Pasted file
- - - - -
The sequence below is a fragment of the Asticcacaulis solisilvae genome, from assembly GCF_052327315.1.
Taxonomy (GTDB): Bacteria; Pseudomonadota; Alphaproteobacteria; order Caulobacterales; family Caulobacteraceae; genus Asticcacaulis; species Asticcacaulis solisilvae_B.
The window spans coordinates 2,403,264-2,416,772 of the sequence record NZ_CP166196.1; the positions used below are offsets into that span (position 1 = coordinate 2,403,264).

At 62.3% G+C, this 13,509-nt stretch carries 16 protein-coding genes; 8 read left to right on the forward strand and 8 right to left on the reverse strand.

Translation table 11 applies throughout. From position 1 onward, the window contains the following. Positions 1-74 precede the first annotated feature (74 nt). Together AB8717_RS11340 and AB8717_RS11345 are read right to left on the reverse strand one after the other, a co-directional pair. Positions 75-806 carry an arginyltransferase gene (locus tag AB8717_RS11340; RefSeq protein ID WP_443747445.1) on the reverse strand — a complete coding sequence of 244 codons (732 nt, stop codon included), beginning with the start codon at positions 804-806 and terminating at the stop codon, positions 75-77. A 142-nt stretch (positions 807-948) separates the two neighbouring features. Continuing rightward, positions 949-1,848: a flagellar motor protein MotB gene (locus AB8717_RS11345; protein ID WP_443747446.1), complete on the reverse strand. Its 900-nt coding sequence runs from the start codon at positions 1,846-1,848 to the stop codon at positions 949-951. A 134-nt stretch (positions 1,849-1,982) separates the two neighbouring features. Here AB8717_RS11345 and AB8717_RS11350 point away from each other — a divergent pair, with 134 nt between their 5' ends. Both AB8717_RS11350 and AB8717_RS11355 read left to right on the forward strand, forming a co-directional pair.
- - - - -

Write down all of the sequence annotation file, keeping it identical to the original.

The sequence below is a fragment of the Asticcacaulis solisilvae genome, from assembly GCF_052327315.1.
Taxonomy (GTDB): Bacteria; Pseudomonadota; Alphaproteobacteria; order Caulobacterales; family Caulobacteraceae; genus Asticcacaulis; species Asticcacaulis solisilvae_B.
The window spans coordinates 2,403,264-2,416,772 of the sequence record NZ_CP166196.1; the positions used below are offsets into that span (position 1 = coordinate 2,403,264).

At 62.3% G+C, this 13,509-nt stretch carries 16 protein-coding genes; 8 read left to right on the forward strand and 8 right to left on the reverse strand.

Translation table 11 applies throughout. From position 1 onward, the window contains the following. Positions 1-74 precede the first annotated feature (74 nt). Together AB8717_RS11340 and AB8717_RS11345 are read right to left on the reverse strand one after the other, a co-directional pair. Positions 75-806 carry an arginyltransferase gene (locus tag AB8717_RS11340; RefSeq protein ID WP_443747445.1) on the reverse strand — a complete coding sequence of 244 codons (732 nt, stop codon included), beginning with the start codon at positions 804-806 and terminating at the stop codon, positions 75-77. A 142-nt stretch (positions 807-948) separates the two neighbouring features. Continuing rightward, positions 949-1,848: a flagellar motor protein MotB gene (locus AB8717_RS11345; protein ID WP_443747446.1), complete on the reverse strand. Its 900-nt coding sequence runs from the start codon at positions 1,846-1,848 to the stop codon at positions 949-951. A 134-nt stretch (positions 1,849-1,982) separates the two neighbouring features. Here AB8717_RS11345 and AB8717_RS11350 point away from each other — a divergent pair, with 134 nt between their 5' ends. Both AB8717_RS11350 and AB8717_RS11355 read left to right on the forward strand, forming a co-directional pair.